“Almost everyone knew what was going on and wanted to watch it,” said Burns. “I checked to see if they were really watching or were on their phones, and they were all really engaged.”
Burns and her 100 students, about 60 of whom are women, spent the morning class alternatively watching the testimony and discussing it. Most, she said, felt deep sympathy for Ford and talked about how they were inspired by her bravery.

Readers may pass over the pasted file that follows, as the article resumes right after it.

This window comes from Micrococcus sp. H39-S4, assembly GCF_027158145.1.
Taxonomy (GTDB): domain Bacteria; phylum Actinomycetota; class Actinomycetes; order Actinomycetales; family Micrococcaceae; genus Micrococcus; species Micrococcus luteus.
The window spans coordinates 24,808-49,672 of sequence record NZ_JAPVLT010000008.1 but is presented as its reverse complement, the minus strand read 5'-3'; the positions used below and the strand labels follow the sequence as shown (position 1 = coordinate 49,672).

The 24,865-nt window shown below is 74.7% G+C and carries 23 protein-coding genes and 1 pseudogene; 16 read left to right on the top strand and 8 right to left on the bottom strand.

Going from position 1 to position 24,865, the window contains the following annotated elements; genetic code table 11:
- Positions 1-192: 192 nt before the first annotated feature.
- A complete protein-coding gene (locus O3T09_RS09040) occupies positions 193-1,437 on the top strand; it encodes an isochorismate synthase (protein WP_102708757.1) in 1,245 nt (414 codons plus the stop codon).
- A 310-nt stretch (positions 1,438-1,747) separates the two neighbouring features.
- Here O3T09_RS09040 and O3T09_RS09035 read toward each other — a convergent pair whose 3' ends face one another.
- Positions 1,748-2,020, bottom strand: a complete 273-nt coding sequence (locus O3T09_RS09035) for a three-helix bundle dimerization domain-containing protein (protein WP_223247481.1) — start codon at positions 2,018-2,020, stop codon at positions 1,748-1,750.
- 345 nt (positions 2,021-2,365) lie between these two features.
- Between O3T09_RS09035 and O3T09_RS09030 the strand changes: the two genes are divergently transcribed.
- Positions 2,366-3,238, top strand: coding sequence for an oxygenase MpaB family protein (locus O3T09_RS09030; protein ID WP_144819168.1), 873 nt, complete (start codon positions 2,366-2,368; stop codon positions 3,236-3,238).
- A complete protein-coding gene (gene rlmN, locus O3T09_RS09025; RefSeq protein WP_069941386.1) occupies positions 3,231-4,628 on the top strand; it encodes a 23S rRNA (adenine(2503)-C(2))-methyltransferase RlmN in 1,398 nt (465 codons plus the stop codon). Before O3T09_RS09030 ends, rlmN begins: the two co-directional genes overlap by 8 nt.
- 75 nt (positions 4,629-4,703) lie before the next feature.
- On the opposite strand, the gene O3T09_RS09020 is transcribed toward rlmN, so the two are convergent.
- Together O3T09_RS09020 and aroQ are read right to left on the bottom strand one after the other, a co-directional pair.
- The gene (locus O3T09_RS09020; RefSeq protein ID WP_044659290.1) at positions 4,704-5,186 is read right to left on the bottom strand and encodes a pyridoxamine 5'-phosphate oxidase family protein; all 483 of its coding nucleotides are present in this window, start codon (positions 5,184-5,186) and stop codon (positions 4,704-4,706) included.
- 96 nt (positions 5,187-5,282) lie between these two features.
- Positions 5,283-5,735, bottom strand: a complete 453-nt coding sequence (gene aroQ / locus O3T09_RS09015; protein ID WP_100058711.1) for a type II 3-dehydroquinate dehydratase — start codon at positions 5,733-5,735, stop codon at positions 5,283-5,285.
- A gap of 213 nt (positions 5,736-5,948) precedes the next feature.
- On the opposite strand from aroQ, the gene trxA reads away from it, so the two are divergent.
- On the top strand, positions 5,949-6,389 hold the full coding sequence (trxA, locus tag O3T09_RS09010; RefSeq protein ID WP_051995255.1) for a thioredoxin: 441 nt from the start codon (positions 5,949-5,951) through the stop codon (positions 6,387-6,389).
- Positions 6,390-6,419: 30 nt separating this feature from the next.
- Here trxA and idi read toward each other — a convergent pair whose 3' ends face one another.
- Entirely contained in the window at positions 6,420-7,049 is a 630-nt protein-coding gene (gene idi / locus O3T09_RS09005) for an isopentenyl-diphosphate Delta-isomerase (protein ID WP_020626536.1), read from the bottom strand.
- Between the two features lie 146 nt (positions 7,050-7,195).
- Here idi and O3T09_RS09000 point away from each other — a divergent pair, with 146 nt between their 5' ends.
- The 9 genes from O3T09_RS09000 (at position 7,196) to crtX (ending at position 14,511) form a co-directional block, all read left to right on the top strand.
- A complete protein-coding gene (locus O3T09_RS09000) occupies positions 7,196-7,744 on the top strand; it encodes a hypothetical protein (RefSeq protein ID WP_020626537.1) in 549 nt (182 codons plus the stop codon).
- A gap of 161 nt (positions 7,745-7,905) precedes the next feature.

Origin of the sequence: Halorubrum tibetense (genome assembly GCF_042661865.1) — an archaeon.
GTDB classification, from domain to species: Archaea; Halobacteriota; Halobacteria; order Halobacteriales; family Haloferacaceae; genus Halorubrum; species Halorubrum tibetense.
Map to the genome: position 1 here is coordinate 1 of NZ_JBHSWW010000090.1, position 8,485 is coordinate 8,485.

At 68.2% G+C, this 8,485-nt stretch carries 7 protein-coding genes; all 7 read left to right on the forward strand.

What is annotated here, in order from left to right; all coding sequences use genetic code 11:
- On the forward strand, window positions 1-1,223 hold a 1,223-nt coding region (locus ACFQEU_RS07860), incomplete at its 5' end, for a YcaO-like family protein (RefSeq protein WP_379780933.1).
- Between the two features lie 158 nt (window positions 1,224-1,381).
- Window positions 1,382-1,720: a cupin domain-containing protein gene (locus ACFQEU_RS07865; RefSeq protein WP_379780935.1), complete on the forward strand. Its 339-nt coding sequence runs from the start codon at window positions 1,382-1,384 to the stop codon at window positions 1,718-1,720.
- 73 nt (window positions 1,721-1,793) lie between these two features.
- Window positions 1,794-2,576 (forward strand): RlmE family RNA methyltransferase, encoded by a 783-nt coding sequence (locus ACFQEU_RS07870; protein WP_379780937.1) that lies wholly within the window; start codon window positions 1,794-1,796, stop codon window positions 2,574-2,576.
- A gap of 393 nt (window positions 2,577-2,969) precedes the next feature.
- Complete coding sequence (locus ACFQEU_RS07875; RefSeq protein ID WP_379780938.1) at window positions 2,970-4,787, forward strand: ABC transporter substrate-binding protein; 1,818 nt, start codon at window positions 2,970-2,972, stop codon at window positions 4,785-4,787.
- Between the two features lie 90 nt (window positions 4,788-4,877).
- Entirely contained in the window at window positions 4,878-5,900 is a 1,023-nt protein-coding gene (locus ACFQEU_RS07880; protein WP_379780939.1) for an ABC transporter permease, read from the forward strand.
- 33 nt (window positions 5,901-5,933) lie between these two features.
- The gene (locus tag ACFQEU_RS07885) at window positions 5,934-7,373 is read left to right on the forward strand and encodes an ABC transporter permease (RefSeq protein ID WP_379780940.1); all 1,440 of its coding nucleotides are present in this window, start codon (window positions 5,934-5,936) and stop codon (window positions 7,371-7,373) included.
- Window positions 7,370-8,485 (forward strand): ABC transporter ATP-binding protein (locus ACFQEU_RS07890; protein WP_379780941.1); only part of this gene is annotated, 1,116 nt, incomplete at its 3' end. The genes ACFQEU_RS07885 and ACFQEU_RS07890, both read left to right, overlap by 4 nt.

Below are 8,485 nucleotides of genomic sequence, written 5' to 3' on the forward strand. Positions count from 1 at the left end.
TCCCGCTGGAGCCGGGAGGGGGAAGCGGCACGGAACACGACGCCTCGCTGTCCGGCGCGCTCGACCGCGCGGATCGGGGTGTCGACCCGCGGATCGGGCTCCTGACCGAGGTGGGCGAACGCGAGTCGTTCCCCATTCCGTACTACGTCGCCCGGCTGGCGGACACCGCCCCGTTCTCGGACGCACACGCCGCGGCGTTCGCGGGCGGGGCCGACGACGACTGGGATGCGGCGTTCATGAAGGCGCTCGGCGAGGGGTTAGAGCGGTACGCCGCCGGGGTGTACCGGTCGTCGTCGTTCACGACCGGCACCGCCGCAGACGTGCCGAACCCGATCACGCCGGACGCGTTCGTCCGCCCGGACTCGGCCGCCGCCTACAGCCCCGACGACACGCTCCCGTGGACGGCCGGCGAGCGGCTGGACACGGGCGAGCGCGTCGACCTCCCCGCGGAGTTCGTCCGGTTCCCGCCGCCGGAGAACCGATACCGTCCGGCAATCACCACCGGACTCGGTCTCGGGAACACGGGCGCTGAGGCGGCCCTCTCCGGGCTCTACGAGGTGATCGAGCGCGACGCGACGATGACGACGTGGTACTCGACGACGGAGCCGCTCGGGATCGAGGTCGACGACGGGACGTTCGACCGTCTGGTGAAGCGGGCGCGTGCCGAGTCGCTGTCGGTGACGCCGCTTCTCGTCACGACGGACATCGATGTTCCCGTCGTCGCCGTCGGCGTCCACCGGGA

The only argument that broke out was over Ford’s decision to come forward now, instead of earlier, Burns said. Some students said the battle would have been less partisan if she had reported it in real time, but others countered that she’d never have been believed back then.
“It really stuck out to me how passionate they were about this,” Burns said. “I was moved by that.”
Read the Miami Herald article for the full story.